The wreckage was distributed along a measured magnetic heading of 140 degrees with the final resting site at 130 feet from the east bank of the Nepizque Bayou in a heavily wooded swampy area. The fuselage came to rest in a nose low attitude on a measured magnetic heading of 118 degrees. Trees along the edge of the bayou were estimated at 70 to 80 feet in height with one of the trees broken and lying on the ground. Fifty-nine feet from the edge of the bayou, into the swampy area, there were three trees with their top branches broken away with portions of the right wing in and near the base of these trees. See the enclosed wreckage diagram for additional details.

The right wing separated from the fuselage outboard of the engine nacelle. The right wing was found in several pieces with the flap and aileron separated from the wing structure. The right aileron balance weight was not located. The integrity of the right wing fuel cells was compromised. Portions of the right wing leading edge and the leading edge of the aileron were crushed aft. Diameter measurements of the crushed areas were close to the size of the tree branches.

The left wing was separated outboard of the engine nacelle with the wing skin fragmented into several pieces. The aileron, with the balance weight in place, was found wedged between two tree branches projecting from the swamp. The flap was bent and cracked at mid-span having separated at the outboard and center attachment points.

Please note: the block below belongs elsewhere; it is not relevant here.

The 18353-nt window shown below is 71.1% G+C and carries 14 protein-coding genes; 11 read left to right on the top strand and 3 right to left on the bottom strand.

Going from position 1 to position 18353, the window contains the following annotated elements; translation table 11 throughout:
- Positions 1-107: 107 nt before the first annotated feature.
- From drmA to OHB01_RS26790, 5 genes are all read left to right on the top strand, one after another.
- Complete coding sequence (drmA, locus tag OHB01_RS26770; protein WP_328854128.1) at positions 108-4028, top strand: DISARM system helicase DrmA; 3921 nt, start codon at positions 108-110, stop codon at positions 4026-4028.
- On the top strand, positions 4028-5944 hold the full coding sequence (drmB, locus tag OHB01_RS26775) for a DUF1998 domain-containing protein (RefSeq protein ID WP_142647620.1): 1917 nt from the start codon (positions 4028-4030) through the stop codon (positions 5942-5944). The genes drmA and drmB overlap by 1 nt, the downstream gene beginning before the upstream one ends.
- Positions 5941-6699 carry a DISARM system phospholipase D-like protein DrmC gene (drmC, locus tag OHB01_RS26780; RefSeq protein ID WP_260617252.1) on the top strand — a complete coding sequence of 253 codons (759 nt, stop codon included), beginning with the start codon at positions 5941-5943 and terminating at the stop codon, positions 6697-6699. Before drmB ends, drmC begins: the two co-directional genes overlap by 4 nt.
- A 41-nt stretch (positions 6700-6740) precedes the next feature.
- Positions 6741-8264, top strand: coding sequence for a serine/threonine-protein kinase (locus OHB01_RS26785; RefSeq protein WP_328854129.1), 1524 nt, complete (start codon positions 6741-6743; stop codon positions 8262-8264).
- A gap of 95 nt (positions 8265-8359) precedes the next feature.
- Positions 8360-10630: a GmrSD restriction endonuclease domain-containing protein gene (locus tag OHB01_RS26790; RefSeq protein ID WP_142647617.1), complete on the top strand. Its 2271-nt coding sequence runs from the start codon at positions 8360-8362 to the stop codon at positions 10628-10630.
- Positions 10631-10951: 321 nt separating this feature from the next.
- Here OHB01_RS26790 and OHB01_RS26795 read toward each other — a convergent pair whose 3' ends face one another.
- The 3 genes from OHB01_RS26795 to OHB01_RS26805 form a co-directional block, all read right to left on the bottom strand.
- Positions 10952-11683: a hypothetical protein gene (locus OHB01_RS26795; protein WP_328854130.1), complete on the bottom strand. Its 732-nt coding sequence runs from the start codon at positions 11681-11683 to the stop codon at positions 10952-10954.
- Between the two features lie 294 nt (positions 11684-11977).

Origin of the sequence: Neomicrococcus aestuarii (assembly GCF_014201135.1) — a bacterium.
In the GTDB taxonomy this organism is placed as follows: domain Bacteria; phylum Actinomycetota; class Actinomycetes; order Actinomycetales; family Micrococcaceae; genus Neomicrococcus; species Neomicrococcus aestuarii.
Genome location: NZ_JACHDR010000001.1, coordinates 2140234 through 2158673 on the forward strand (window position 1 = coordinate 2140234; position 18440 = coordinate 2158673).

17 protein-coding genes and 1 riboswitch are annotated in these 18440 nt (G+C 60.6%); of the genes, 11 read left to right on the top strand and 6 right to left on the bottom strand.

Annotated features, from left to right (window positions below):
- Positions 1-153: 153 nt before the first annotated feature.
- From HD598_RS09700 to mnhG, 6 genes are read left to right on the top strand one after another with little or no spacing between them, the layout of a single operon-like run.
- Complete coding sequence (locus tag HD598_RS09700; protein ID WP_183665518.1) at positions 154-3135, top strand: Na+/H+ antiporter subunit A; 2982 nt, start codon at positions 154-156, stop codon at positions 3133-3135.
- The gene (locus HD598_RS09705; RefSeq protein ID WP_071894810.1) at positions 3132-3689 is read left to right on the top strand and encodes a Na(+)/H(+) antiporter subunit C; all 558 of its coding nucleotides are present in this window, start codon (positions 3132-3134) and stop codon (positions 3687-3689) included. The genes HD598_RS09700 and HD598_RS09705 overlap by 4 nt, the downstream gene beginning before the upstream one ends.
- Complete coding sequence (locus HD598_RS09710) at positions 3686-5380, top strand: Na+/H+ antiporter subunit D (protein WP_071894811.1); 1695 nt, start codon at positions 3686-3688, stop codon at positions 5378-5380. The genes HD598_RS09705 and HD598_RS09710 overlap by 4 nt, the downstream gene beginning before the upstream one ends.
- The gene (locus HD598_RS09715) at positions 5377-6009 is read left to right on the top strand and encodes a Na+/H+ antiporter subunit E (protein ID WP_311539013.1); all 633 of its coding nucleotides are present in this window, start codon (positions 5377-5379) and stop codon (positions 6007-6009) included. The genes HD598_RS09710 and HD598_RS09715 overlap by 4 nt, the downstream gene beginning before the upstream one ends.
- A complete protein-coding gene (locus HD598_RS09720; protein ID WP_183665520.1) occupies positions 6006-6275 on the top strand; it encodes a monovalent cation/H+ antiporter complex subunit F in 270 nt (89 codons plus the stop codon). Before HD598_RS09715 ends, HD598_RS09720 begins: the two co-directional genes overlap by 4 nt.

The forward fuselage and the cockpit panel/instruments including the altimeter were destroyed. The left control column was intact at the instrument panel and the right control column was separated at the instrument panel. The nose landing gear was separated from the airframe and the main gears were found in the extended position. Portions of the aft fuselage remained intact and a spray tank with an electrically driven pump and associated tubing was suspended from the underside of the fuselage. The vertical and horizontal stabilizers remained intact and displayed crushing and bending. The left horizontal stabilator trim tab was attached but its trim control rod was separated; whereas, the right horizontal stabilator trim tab with its control rod was secure. The upper portion of the rudder and the balance weight were separated from the empennage.

The left engine (serial #L-4027-48) was found separated from the airframe and submerged in an inverted position with the propeller (Hartzell HC-E2YR-2RBSF) attached. One propeller blade, separated from the hub, was not recovered and the other propeller blade was broken off at the midpoint with the outboard portion not recovered. The right magneto, the fuel pump, the oil sump, ignition harness, and the exhaust system were destroyed and the cylinders exhibited damage. The fuel injector, the starter, alternator, oil filter, and vacuum pump were separated from the engine and not recovered. The crankcase was fractured and the camshaft was bent.

The right engine (serial #L-956-48) was found separated from the airframe and submerged in an upright position with the propeller separated at the crankshaft propeller flange consistent with torsional separation. Both propeller blades displayed chordwise scoring and bending. One of the blades that was loose in the hub exhibited longitudinal twisting and the other propeller blade exhibiting torsional twisting. The right magneto and the oil sump were destroyed and the cylinders exhibited damage. The fuel injector, engine driven fuel pump, starter, alternator, vacuum pump, and oil filter were separated from the engine and not recovered.


Autopsies were performed by the Calcasieu Parish Coroner's office and Forensic Facility at Lake Charles, Louisiana. Toxicological testing for the pilot was performed by the FAA Civil Aeromedical institute (CAMI) at Oklahoma City, Oklahoma. The toxicology findings were negative.